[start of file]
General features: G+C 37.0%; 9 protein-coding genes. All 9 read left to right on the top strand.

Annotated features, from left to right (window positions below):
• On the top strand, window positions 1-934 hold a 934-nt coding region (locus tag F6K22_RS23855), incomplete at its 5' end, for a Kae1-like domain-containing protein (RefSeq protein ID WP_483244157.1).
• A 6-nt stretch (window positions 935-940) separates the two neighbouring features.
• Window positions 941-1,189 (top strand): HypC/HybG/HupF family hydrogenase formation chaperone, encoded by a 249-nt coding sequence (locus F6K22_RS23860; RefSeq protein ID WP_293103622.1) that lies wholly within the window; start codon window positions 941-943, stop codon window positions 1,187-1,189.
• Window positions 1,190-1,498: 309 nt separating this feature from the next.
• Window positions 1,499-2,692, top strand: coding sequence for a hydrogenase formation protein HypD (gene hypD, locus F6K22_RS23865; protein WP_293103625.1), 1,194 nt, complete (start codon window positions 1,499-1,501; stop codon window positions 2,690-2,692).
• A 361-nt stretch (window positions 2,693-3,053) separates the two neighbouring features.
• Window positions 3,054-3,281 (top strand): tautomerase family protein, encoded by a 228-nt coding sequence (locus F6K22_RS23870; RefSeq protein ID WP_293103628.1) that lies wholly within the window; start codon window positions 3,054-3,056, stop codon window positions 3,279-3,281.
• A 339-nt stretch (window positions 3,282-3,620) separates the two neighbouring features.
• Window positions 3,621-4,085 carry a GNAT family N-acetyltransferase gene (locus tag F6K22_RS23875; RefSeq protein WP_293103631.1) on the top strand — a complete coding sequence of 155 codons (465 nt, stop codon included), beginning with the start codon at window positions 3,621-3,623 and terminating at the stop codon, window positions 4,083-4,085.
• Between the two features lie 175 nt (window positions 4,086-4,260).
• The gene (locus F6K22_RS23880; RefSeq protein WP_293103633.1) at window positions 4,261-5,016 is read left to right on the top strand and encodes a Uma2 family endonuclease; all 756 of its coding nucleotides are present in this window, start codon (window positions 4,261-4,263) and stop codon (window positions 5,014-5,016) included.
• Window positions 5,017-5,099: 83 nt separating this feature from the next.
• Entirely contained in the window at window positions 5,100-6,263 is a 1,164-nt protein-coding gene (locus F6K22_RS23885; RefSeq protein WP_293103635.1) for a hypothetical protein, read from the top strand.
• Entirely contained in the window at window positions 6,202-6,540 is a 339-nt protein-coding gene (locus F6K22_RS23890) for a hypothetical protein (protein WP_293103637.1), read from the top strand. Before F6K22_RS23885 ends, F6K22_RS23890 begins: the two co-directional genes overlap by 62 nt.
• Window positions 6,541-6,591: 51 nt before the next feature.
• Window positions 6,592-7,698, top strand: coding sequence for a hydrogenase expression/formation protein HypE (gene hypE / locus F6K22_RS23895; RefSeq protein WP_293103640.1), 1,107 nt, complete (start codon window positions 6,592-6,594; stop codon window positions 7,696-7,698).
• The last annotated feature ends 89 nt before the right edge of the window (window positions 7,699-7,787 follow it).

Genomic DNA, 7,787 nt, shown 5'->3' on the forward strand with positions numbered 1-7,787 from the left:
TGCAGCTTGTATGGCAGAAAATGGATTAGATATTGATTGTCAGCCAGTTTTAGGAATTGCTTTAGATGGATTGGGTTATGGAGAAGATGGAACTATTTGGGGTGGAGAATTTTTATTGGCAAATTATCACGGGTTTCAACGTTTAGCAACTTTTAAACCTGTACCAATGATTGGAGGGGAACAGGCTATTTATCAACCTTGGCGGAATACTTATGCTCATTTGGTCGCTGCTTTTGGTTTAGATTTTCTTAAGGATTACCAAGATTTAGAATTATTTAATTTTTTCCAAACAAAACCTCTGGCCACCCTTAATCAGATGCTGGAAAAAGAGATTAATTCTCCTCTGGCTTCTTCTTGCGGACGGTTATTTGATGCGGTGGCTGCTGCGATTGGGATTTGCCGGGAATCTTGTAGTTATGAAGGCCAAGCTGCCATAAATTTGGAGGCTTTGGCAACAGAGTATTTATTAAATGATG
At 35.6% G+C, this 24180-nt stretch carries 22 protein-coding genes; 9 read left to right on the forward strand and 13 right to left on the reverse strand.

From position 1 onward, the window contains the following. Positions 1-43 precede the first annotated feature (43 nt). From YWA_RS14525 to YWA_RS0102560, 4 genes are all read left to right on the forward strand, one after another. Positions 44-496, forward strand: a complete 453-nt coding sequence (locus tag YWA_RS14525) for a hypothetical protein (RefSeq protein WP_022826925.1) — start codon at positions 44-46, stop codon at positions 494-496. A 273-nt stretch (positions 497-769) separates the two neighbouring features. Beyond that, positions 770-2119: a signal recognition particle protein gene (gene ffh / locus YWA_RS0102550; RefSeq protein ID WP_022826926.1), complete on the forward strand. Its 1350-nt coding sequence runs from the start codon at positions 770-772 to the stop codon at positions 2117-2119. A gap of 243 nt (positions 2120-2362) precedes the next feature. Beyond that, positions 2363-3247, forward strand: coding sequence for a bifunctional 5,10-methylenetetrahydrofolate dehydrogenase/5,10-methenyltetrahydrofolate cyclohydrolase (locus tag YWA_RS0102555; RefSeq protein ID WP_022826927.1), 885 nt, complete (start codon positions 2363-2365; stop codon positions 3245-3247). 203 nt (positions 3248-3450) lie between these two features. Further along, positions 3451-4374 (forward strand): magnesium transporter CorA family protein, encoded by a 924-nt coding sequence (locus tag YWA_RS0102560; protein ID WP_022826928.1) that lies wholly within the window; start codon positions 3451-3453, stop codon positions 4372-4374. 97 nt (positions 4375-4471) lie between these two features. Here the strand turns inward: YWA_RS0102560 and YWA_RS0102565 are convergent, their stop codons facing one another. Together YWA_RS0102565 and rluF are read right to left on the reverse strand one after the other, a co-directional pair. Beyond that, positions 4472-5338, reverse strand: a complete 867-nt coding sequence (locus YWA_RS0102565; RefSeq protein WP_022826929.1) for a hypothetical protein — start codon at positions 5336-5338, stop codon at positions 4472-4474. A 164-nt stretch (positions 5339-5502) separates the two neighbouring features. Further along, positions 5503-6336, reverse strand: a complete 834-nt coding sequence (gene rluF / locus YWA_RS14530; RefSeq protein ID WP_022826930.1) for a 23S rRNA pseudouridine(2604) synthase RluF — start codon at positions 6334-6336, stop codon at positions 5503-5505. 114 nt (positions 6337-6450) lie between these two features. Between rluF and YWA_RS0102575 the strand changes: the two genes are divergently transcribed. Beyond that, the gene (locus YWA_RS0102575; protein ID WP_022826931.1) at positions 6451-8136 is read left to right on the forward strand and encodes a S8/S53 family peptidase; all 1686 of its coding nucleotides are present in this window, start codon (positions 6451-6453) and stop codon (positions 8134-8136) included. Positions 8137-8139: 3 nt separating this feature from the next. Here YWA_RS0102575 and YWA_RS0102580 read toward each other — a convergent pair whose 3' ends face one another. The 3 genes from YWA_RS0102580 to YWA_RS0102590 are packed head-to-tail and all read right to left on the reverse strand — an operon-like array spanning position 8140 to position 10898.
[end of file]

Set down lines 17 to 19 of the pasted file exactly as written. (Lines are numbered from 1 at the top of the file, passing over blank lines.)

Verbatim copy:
• Window positions 6,541-6,591: 51 nt before the next feature.
• Window positions 6,592-7,698, top strand: coding sequence for a hydrogenase expression/formation protein HypE (gene hypE / locus F6K22_RS23895; RefSeq protein WP_293103640.1), 1,107 nt, complete (start codon window positions 6,592-6,594; stop codon window positions 7,696-7,698).
• The last annotated feature ends 89 nt before the right edge of the window (window positions 7,699-7,787 follow it).